Eastern Express mail cover. Sent by Alexander Robertson to Colonel Robert W. Allston

Eastern Express mail cover. Sent by Alexander Robertson to Colonel Robert W. Allston

Charleston, South Carolina to New York City and return to Georgetown, South Carolina: 1838. Unbound. Between 1836 and 1839, the post office operated several “Express Mail” routes in the Eastern United States where for triple the regular postage rate, letters were expedited using contactors who carried “the mail by the fastest means of transportation, [usually a combination of railroads and] post riders on horseback who carried nothing but the express mail pouch.” Initially, mail could be sent collect but beginning in November, 1837, all express mail required prepayment. Very good. Item #009119

This small express cover” measures only 9.75” x 7.75” unfolded. It is addressed to Allston (a former Army officer, future South Carolina governor, and one of the richest plantation owners in the state) in care of E. Saffron, Esq. in New York City. It also bears the sender’s name, A. Robertson (Allston’s business agent) and the date “27 Octr 1838.” When Robertson mailed the cover, he annotated it with a black manuscript “1” (indicating it only consisted of one sheet), “Paid”, and “Express mail” markings. This was confirmed by the postmaster who added a red (now faded) manuscript “1” and “75” (the postage rate of express mail carried over 400 miles) in addition to a “PAID” handstamp and circular Oct 27 postmark.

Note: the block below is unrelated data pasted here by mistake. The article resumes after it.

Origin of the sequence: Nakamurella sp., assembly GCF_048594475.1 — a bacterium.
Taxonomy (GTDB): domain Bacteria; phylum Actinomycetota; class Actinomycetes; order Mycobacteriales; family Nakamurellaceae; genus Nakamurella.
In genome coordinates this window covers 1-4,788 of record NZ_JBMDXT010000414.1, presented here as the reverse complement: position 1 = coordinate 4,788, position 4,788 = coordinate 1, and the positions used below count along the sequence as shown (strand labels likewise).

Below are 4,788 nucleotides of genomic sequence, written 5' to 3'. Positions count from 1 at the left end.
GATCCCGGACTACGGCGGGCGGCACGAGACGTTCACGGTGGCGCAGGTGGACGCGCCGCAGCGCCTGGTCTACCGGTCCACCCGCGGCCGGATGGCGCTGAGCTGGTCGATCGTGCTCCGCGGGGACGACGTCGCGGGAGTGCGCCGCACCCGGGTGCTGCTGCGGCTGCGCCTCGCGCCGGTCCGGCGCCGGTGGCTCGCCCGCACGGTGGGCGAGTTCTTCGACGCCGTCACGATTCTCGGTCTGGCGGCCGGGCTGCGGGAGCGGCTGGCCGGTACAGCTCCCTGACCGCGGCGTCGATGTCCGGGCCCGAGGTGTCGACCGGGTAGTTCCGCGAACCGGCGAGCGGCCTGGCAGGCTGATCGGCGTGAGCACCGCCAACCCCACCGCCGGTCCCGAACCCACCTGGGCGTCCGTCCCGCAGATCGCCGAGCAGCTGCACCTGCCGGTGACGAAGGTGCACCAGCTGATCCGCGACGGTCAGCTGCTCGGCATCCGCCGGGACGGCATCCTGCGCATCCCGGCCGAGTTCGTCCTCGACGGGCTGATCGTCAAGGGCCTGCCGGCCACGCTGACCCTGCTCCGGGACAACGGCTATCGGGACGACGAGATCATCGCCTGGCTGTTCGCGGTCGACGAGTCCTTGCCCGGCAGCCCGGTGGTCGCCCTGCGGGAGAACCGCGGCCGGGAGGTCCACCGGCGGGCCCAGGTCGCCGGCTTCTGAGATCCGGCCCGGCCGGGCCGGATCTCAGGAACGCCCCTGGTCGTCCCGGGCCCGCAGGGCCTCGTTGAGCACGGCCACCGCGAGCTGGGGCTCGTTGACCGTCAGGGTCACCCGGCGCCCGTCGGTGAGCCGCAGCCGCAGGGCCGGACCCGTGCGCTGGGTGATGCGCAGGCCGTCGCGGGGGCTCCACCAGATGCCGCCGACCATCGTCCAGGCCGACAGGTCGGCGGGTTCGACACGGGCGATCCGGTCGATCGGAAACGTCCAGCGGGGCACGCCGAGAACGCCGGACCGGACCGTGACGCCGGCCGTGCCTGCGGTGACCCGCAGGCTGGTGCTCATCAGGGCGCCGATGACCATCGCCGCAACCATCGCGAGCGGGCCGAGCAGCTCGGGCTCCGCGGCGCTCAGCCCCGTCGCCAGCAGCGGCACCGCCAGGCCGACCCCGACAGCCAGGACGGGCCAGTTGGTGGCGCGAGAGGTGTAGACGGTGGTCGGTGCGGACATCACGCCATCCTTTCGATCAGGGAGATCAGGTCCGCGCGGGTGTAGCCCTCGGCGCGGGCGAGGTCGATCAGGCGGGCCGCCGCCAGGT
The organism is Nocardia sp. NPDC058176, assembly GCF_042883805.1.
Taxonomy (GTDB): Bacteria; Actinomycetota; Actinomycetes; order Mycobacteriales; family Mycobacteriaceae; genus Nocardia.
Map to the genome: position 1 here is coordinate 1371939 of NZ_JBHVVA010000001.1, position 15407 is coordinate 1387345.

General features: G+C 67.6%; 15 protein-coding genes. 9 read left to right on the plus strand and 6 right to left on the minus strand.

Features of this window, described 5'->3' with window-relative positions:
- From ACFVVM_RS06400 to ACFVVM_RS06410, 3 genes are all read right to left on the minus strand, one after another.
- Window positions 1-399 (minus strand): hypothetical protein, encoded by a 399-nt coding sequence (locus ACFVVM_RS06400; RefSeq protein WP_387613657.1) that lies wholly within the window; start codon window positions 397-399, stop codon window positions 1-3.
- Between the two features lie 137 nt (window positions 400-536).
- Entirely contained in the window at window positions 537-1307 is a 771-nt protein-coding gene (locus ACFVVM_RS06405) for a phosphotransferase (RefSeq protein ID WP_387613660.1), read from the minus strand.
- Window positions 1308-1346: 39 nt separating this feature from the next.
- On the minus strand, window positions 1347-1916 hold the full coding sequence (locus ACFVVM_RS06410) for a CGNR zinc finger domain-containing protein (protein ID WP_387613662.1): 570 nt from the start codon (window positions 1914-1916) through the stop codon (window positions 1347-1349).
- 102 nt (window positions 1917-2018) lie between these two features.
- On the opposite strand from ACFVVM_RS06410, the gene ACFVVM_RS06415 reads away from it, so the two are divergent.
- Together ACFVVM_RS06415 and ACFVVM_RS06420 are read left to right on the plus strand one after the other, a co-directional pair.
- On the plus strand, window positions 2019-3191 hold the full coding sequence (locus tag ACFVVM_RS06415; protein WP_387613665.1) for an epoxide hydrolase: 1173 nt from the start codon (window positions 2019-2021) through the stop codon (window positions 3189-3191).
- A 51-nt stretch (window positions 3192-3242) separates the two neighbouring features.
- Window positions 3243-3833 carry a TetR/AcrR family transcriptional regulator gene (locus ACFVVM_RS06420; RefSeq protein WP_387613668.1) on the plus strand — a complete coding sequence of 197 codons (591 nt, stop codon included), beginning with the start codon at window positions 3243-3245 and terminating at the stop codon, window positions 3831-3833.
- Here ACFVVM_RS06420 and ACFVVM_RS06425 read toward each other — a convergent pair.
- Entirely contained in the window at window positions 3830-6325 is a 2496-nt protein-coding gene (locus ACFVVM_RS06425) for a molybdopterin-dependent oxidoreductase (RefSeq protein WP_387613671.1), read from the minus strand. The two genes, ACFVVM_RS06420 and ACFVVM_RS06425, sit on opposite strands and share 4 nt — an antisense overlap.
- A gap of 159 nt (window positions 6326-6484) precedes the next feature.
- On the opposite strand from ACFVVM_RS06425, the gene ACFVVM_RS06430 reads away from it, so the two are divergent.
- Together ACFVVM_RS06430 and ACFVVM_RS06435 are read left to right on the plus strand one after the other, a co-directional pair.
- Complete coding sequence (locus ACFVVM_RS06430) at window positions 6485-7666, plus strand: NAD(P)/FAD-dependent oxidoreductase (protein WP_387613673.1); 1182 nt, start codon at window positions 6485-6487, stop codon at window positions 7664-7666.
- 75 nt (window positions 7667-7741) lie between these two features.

Per the official schedule, the cover would have left Charleston by railroad at 5:30 pm that evening for Branchville and from there it would have been carried by postrider via Columbia and Raleigh to Blakely Depot, North Carolina, where it would have transferred to a train for the 63-mile trip to Petersburg Virginia. From there, it would have again been carried by postriders to New York via Richmond, Washington, and Philadelphia. The journey would have taken four and a half days, which is confired by the 1 November receiving postmark applied at New York.

When the New York postmaster was notified that Allston had returned home, he obliterated the manuscript rate markings, readdressed the cover to Georgetown, South Carolina, and added a new manuscript rate mark. The indistinct marking appears to read “1 ½”, which would make sense as the regular rate to send the cover to Georgetown (which was closer to New York than Charleston) would have been 18 ¾ cents or 1 ½ reales. (See Milgram’s The Express Mail of 1836-1839.)

A small mystery, however, remains. Both the original and return postal rates were for single sheet mail, yet the cover (made from a single sheet) is blank and contains no message. If it had contained a letter, bank draft, or other item, the postage should have cost twice as much. One explanation might be related to the cover’s small size which is only half the size of typical lettersheets used at this time; perhaps a larger lettersheet was originally used, and the letter portion was, for some reason cut away from the cover sheet after its receipt. Of, perhaps, Robertson simply put one over on the postmasters.

Price: $150.00

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